The Porta Praetoria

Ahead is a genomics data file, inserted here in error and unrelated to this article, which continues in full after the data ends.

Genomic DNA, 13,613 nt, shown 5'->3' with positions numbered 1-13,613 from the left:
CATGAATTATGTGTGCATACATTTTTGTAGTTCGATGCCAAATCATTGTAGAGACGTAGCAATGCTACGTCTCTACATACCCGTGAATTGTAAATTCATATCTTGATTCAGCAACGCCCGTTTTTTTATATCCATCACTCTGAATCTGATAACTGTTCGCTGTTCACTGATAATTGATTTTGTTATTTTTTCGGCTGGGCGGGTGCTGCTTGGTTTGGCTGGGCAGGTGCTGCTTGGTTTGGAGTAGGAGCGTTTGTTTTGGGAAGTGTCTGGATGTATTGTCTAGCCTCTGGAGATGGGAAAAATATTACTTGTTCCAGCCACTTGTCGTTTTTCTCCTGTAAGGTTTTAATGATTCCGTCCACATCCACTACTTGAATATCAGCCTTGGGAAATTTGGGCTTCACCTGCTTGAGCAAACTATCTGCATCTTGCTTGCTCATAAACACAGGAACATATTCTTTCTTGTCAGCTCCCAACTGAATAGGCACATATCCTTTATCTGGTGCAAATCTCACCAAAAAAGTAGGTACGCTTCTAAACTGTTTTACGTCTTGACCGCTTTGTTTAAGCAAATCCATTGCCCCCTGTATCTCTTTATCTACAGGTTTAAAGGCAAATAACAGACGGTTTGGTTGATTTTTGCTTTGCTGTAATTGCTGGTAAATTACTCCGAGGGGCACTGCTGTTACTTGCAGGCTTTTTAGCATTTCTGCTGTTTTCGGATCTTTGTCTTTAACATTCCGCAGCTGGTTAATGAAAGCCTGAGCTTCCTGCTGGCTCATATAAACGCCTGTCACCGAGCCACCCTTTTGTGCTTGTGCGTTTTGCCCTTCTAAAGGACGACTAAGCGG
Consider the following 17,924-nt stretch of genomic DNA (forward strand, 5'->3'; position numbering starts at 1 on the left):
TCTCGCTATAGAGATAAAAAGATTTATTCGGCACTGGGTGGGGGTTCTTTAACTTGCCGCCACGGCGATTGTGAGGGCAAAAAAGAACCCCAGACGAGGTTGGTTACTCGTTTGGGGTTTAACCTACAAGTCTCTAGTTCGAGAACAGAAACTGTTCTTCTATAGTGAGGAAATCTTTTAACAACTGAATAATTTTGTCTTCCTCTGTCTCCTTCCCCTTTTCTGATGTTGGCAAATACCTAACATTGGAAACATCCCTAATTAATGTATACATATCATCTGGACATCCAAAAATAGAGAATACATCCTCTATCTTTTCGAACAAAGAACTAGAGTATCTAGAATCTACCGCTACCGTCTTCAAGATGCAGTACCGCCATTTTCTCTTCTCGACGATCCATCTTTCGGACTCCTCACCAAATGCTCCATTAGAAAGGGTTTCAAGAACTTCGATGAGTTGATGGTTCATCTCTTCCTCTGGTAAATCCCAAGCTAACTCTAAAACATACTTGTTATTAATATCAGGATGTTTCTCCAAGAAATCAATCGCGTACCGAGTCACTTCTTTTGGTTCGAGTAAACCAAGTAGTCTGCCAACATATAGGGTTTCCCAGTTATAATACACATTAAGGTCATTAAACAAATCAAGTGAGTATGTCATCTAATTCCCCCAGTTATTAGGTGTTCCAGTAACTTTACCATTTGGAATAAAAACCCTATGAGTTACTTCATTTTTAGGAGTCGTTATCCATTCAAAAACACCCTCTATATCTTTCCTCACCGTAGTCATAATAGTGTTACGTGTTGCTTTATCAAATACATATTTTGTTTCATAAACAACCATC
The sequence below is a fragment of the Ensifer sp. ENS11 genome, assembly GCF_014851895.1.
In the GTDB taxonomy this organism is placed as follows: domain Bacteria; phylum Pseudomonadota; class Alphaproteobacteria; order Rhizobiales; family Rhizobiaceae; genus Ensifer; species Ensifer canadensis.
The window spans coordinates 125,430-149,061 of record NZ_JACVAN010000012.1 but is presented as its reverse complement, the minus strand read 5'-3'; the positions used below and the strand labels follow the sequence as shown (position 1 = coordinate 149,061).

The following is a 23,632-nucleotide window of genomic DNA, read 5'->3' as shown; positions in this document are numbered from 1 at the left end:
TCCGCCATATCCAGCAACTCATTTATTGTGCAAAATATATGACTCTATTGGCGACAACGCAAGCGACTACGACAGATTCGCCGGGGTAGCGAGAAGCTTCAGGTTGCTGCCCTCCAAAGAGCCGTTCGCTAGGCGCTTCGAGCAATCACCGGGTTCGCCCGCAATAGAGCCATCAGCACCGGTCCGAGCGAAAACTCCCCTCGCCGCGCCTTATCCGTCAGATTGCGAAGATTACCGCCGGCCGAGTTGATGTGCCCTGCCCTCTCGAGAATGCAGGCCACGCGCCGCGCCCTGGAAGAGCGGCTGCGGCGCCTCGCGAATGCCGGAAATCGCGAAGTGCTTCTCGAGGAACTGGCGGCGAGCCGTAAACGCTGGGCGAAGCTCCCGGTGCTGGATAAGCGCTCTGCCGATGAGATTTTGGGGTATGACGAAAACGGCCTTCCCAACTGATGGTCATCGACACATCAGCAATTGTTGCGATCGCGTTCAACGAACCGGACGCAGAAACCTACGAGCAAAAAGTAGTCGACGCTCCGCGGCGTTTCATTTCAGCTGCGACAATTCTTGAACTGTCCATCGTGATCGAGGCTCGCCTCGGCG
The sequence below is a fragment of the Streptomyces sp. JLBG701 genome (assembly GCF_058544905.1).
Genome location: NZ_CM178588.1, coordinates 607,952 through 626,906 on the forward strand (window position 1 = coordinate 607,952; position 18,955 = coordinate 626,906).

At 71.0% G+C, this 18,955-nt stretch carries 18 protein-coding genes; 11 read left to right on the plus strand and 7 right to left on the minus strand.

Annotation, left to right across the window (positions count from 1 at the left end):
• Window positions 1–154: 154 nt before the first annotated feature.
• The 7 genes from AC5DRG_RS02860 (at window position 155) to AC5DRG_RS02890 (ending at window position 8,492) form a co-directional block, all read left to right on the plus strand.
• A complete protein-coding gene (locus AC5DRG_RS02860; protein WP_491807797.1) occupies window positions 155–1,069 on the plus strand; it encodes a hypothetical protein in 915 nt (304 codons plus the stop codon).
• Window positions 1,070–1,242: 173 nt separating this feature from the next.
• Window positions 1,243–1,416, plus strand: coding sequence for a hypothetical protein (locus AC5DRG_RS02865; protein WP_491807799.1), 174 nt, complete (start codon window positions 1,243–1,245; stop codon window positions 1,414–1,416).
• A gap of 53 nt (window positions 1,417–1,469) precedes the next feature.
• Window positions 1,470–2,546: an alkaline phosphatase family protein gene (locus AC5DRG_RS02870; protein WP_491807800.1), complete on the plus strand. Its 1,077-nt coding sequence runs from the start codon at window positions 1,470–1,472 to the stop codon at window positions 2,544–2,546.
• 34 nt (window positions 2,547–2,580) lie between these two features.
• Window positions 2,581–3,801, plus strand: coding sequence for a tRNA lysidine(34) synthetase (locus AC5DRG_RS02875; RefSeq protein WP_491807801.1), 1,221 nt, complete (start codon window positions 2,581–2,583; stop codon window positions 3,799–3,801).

The Roman camp (castrum) in Viminacium was built in the early decades of the 1st century A.D. The existence of a previous earthwork at the very beginning of that century and associated with one of the first Moesian legions, the IV Scythica or the V Macedonica, may be assumed, although it has not been attested by archaeological evidence. The construction of the earliest stone fortifications, around the middle or in the second half of the 1st century A.D., is associated with the VII legio Claudia, which was stationed here throughout the classical period. The approximate dimensions of the camp are 443 x 387 meters. Its remains have been found on the right bank of the Mlava river as early as the 18th century, and the first archaeological excavations are associated with the explorations of M. Valtrović and M. Vasić. at the beginning of the last century. The north gate of the camp, “the Porta Praetoria”, was uncovered during the systematic excavations carried out in 2002 and 2003. The remains of the entrance gate, with massive pavements, a cloaca and richly decorated architectural elements show that the camp was a part of the mighty defence system on the northern frontier of the Empire. The find of a hoard of bronze coins dating from the period from the early 4th century to the middle of the 5th century A.D. is a testimony of the imperilled state of the camp, which was abandoned during the Hunnic invasion of 441 A.D. and never regained its former importance. The aerial photos and the geo-radar and geomagnetic surveys of the site give us a reliable picture of the camp with its defence walls, gates, towers and an administrative building (praetoria) lying beneath the fertile farmlands of Stig.